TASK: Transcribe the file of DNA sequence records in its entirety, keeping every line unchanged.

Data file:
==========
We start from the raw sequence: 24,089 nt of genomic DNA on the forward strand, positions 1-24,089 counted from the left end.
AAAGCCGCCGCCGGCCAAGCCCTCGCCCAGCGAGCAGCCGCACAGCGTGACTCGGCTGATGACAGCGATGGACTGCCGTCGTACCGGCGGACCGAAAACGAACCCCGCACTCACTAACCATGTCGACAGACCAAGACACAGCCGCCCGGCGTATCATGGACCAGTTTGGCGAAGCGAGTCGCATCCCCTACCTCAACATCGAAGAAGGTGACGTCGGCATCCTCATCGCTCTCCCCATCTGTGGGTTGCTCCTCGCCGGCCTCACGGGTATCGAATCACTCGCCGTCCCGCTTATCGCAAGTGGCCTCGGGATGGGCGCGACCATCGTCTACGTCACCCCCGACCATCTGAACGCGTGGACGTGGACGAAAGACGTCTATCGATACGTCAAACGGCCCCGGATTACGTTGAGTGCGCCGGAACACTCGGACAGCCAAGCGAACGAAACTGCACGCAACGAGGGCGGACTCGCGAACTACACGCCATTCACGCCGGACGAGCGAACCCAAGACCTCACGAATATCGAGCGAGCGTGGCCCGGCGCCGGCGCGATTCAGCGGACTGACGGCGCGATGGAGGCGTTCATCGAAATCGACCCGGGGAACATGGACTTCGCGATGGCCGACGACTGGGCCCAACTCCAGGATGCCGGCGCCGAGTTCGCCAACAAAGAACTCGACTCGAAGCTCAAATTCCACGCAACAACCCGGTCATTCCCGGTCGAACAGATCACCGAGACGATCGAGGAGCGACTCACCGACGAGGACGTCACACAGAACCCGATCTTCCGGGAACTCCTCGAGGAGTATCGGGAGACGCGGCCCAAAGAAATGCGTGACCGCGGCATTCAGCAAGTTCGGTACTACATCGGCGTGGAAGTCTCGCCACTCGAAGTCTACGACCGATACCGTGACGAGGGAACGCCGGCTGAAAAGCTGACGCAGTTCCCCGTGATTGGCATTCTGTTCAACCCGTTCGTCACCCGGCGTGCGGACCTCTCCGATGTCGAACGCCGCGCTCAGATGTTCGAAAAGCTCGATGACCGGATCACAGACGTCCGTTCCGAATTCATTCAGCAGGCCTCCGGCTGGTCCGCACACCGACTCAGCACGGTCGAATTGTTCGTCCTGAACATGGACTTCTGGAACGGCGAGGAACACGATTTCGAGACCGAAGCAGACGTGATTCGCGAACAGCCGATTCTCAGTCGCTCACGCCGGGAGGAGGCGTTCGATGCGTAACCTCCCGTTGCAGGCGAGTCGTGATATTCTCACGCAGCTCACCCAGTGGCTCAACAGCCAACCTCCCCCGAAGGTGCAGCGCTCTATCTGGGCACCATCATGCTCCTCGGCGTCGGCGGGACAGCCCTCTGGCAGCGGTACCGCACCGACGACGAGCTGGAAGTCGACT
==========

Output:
We start from the raw sequence: 24,089 nt of genomic DNA on the forward strand, positions 1-24,089 counted from the left end.
AAAGCCGCCGCCGGCCAAGCCCTCGCCCAGCGAGCAGCCGCACAGCGTGACTCGGCTGATGACAGCGATGGACTGCCGTCGTACCGGCGGACCGAAAACGAACCCCGCACTCACTAACCATGTCGACAGACCAAGACACAGCCGCCCGGCGTATCATGGACCAGTTTGGCGAAGCGAGTCGCATCCCCTACCTCAACATCGAAGAAGGTGACGTCGGCATCCTCATCGCTCTCCCCATCTGTGGGTTGCTCCTCGCCGGCCTCACGGGTATCGAATCACTCGCCGTCCCGCTTATCGCAAGTGGCCTCGGGATGGGCGCGACCATCGTCTACGTCACCCCCGACCATCTGAACGCGTGGACGTGGACGAAAGACGTCTATCGATACGTCAAACGGCCCCGGATTACGTTGAGTGCGCCGGAACACTCGGACAGCCAAGCGAACGAAACTGCACGCAACGAGGGCGGACTCGCGAACTACACGCCATTCACGCCGGACGAGCGAACCCAAGACCTCACGAATATCGAGCGAGCGTGGCCCGGCGCCGGCGCGATTCAGCGGACTGACGGCGCGATGGAGGCGTTCATCGAAATCGACCCGGGGAACATGGACTTCGCGATGGCCGACGACTGGGCCCAACTCCAGGATGCCGGCGCCGAGTTCGCCAACAAAGAACTCGACTCGAAGCTCAAATTCCACGCAACAACCCGGTCATTCCCGGTCGAACAGATCACCGAGACGATCGAGGAGCGACTCACCGACGAGGACGTCACACAGAACCCGATCTTCCGGGAACTCCTCGAGGAGTATCGGGAGACGCGGCCCAAAGAAATGCGTGACCGCGGCATTCAGCAAGTTCGGTACTACATCGGCGTGGAAGTCTCGCCACTCGAAGTCTACGACCGATACCGTGACGAGGGAACGCCGGCTGAAAAGCTGACGCAGTTCCCCGTGATTGGCATTCTGTTCAACCCGTTCGTCACCCGGCGTGCGGACCTCTCCGATGTCGAACGCCGCGCTCAGATGTTCGAAAAGCTCGATGACCGGATCACAGACGTCCGTTCCGAATTCATTCAGCAGGCCTCCGGCTGGTCCGCACACCGACTCAGCACGGTCGAATTGTTCGTCCTGAACATGGACTTCTGGAACGGCGAGGAACACGATTTCGAGACCGAAGCAGACGTGATTCGCGAACAGCCGATTCTCAGTCGCTCACGCCGGGAGGAGGCGTTCGATGCGTAACCTCCCGTTGCAGGCGAGTCGTGATATTCTCACGCAGCTCACCCAGTGGCTCAACAGCCAACCTCCCCCGAAGGTGCAGCGCTCTATCTGGGCACCATCATGCTCCTCGGCGTCGGCGGGACAGCCCTCTGGCAGCGGTACCGCACCGACGACGAGCTGGAAGTCGACT